What happened to our Trade Testing ‘school’? Buried in relics of history and now we have a foreign-owned retail shop located on the site. The so-called Vanuatu Institute of Technology (or INTV) appears to be lost in the woods. We all heard the warning issued to INTV on national TV by the CEO of VQA last year. INTV has lost the plot. With APTC onboard I am confident something seriously good will emerge out of it and of course our USP Emalus Campus in terms of connectivity to addressing the special skills issue referred to above. Time is not on our side. We have to make some major decisions about this sooner than later.
Last but most important of all, from very reliable experienced sources, the issue with our localization challenge ‘is not a labour issue but an educational one’. We have not provided sufficient education and training to target important positions in the private sector. In essence, we say we want Independence but by our lack of vision and strategic action on the education and training side of things we show others that we can’t be bothered to create Independence. We can’t really force foreign investors to recruit us if on our part we lack those skills and capacity. We need to find a common way out – the Government and the private sector community together.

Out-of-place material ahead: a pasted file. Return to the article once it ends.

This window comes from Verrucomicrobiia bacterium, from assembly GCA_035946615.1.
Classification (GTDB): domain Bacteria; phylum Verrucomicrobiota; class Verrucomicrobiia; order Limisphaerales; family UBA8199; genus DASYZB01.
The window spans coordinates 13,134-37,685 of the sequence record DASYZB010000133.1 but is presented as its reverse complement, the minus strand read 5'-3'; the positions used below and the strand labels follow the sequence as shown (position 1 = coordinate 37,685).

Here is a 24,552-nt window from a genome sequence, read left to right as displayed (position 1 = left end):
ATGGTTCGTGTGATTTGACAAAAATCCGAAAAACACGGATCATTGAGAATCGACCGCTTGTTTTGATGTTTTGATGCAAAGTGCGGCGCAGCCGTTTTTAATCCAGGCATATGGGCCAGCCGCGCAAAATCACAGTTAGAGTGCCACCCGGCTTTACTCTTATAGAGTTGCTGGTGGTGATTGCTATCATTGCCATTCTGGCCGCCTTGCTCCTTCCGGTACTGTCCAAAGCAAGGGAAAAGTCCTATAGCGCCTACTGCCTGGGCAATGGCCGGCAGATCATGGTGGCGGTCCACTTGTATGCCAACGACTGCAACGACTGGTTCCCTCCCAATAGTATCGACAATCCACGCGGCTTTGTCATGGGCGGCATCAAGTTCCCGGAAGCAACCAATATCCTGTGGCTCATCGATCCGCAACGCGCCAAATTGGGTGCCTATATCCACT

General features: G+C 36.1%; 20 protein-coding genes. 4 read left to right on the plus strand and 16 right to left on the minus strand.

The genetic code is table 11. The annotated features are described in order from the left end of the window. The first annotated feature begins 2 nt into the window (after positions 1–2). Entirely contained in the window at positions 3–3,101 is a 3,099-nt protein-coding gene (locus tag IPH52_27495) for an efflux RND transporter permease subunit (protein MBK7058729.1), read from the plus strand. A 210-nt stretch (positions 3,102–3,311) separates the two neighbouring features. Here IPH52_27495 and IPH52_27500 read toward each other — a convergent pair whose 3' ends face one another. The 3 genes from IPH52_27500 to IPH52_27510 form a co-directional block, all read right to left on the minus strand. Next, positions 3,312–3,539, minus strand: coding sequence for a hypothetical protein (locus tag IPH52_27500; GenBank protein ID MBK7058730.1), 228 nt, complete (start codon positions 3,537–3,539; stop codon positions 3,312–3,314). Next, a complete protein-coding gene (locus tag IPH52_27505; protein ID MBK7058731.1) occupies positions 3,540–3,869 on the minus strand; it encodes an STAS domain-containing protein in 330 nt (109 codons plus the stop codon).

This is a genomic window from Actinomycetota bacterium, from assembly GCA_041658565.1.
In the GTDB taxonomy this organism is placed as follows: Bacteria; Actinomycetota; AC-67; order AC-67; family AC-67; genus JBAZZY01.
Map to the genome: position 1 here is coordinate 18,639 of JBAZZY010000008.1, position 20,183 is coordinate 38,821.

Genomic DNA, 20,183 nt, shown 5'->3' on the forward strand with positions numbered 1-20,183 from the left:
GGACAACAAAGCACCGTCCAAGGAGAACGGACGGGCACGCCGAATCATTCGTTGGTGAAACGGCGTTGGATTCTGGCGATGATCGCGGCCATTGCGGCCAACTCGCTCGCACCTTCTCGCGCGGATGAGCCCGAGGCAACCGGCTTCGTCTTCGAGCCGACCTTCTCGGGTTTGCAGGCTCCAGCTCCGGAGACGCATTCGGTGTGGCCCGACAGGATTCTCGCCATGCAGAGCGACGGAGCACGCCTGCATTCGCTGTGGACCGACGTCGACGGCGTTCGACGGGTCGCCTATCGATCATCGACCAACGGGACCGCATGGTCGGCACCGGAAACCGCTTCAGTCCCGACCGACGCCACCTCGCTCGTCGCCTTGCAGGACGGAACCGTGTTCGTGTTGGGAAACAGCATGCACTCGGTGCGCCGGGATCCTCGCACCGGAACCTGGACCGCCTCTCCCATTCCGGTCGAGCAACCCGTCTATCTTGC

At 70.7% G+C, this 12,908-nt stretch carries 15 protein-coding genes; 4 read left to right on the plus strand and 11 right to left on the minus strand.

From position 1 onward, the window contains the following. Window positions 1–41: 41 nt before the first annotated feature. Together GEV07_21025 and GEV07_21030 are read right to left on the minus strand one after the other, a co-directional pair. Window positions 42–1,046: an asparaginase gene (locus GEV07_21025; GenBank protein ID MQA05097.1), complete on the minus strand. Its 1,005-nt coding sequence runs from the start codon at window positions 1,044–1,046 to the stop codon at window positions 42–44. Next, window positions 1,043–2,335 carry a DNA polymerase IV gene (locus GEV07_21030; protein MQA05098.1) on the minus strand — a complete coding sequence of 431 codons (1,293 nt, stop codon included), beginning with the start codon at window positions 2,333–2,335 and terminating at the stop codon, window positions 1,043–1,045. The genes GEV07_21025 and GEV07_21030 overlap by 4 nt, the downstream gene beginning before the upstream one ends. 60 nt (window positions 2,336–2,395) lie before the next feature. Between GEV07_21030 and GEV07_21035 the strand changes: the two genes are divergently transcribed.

As we gear up to celebrate ‘Yumi 40’, we need to think more deeply about our educational and training institutions. In development, nothing falls from the sky. We have to work hard to achieve it! I sincerely believe we can, if we commit soul and mind to it.
Mr Howard Aru is the Chief Executive Officer of the Vanuatu Foreign Investment Promotion Agency and former Director General of the Ministry of Agriculture, Livestock, Forestry, Fisheries & Biosecurity and Ministry of Health.